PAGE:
On March 9, the National Academies of Sciences, Engineering, and Medicine (NASEM) issued a new report, Measuring Sex, Gender Identity, and Sexual Orientation, recommending the National Institutes of Health (NIH) implement new guidelines to standardize the collection of data on sex, gender, and sexual orientation. The report was developed by a NASEM task force convened by the NIH to improve the quality of data collection efforts and advance research and policy around the well-being of the lesbian, gay, bisexual, transgender, queer, and intersex (LGBTQI+) population.
Currently, there is a lack of consistency in language collected and used in clinical care and research, which makes it difficult to analyze and report data or compare data across different programs and studies. As the report notes, with better measurement, researchers will be better able to understand the challenges faced by people who are LGBTQI+.
The report establishes five guiding principles for data collection on sex, gender, and sexual orientation:
- Inclusiveness — People deserve to be counted. Everyone should be able to see themselves and their identities represented in surveys and other data collection instruments.
- Precision — Use precise terminology that reflects the complex and multidimensional nature of sex, gender, and sexual orientation.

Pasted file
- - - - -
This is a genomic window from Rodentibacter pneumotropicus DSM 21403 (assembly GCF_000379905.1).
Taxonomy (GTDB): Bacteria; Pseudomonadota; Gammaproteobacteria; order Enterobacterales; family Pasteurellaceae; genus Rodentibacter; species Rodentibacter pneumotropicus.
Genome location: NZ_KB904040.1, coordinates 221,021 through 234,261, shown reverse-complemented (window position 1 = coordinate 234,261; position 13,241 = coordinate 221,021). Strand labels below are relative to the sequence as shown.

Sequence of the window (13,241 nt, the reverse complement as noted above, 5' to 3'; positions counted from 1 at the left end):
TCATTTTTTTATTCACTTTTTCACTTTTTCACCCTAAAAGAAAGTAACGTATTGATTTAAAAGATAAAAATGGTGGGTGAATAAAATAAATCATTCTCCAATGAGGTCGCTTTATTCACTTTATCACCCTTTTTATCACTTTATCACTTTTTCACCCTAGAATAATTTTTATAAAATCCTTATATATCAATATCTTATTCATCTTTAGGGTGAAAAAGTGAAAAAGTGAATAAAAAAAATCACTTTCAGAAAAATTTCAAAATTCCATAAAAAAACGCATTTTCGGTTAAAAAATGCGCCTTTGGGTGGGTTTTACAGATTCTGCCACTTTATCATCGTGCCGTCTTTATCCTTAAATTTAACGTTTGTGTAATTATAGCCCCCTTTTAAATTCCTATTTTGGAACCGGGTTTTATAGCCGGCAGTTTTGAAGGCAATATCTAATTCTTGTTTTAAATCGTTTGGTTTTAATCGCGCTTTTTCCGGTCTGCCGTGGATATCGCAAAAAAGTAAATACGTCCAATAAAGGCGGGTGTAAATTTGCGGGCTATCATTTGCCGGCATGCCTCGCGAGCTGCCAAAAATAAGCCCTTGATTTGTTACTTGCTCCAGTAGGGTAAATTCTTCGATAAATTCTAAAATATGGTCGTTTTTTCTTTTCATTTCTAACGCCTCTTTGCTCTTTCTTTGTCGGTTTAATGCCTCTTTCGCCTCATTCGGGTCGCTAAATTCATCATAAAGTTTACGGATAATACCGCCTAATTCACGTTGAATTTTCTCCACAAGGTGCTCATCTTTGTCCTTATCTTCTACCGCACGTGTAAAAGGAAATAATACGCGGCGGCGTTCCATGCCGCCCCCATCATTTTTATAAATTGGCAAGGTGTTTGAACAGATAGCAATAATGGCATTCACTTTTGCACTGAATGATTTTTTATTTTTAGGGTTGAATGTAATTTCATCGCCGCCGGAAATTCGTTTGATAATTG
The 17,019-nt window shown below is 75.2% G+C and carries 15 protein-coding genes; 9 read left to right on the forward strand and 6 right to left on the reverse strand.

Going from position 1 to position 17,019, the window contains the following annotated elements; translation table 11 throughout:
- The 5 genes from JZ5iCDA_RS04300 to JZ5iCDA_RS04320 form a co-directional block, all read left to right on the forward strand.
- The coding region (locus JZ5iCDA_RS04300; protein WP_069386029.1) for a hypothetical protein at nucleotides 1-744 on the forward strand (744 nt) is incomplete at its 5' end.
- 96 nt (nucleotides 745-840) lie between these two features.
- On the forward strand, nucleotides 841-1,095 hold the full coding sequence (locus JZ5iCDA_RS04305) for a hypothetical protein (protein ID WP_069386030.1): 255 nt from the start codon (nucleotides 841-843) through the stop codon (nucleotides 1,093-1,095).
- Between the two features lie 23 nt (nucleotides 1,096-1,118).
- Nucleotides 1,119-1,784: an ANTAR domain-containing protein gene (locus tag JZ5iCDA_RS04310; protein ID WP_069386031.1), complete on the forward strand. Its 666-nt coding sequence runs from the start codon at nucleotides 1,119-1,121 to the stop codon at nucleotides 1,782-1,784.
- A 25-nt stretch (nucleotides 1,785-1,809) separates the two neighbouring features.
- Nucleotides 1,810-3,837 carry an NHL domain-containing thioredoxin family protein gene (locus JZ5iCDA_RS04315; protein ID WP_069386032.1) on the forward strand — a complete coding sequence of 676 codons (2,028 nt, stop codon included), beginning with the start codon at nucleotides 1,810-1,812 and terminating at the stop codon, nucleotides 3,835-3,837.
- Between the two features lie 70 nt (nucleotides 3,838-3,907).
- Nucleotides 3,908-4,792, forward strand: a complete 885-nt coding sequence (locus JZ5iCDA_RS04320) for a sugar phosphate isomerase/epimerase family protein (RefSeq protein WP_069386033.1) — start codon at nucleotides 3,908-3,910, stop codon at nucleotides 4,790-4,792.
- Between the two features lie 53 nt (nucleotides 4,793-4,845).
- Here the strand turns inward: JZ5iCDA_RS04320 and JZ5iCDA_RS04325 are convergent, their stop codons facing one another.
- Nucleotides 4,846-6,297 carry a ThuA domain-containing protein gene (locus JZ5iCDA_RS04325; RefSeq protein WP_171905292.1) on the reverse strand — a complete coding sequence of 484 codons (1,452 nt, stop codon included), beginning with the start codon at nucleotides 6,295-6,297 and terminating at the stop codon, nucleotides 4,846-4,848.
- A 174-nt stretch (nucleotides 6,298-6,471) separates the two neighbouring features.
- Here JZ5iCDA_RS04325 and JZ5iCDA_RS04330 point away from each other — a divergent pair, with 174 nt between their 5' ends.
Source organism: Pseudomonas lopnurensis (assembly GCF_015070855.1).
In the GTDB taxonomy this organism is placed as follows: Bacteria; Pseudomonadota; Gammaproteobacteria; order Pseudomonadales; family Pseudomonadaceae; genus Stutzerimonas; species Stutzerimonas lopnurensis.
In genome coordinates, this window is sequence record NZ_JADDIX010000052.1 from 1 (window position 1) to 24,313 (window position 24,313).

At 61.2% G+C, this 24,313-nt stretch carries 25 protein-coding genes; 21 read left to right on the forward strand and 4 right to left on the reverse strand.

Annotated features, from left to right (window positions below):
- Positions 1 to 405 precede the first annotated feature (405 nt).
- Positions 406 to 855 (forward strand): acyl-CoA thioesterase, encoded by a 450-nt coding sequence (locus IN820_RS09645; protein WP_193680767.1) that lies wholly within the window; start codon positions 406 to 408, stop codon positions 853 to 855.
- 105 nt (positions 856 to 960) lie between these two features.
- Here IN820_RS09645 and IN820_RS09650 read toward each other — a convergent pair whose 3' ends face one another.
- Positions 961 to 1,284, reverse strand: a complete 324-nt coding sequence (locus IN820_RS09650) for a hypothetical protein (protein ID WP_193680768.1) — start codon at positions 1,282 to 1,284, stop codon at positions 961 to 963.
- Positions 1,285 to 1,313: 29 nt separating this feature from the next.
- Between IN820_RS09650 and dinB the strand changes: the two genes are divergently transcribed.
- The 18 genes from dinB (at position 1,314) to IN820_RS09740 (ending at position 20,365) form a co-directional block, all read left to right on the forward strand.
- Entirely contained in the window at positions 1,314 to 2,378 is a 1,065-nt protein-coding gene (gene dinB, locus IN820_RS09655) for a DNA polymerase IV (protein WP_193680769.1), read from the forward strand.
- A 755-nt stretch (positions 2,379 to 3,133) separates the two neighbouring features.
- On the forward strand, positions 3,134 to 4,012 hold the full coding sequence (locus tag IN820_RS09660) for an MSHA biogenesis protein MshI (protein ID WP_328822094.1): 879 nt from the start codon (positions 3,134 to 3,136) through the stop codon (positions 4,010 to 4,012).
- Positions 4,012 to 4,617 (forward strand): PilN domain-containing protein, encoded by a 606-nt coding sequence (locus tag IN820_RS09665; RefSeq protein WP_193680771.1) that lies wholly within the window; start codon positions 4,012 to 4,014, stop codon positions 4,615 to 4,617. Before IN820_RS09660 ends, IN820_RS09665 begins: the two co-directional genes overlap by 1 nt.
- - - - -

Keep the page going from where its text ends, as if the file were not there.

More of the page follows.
- Autonomy — Respect identity and autonomy. Data collection must allow respondents to self-identify whenever possible.
- Parsimony — Collect only necessary data, gathered in pursuit of a specific and well-defined goal.
- Privacy — Use data in a manner that benefits respondents and respects their privacy and confidentiality. Research findings should be shared with respondents to ensure the benefit, and data should be shared only under rigorous privacy and confidentiality standards.
While the recommendations are designed specifically for the NIH, NASEM says they are meant to be useful for any researcher or organization seeking to accurately understand and serve the LGBTQI+ community.
The American Society of Clinical Oncology (ASCO) has a deep-rooted commitment to addressing health disparities among sexual and gender minority (SGM) populations and furthering equitable cancer care, and in 2017, released a position statement providing detailed recommendations on how to address the needs of SGM populations affected by cancer and members of the oncology workforce who identify as SGM. Most recently, ASCO recommended that sexual orientation and gender identity data collection and reporting be required in cancer research and institution-level efforts to examine and rectify implicit biases or discrimination toward patients, families, or healthcare workers, and to help address structural barriers to equitable care. ASCO research related to the collection of sexual orientation and gender identity data was also presented at the 2021 ASCO Annual Meeting.
ASCO also plans to work with stakeholders to distill these guidelines so that they can be implemented in an oncology setting.
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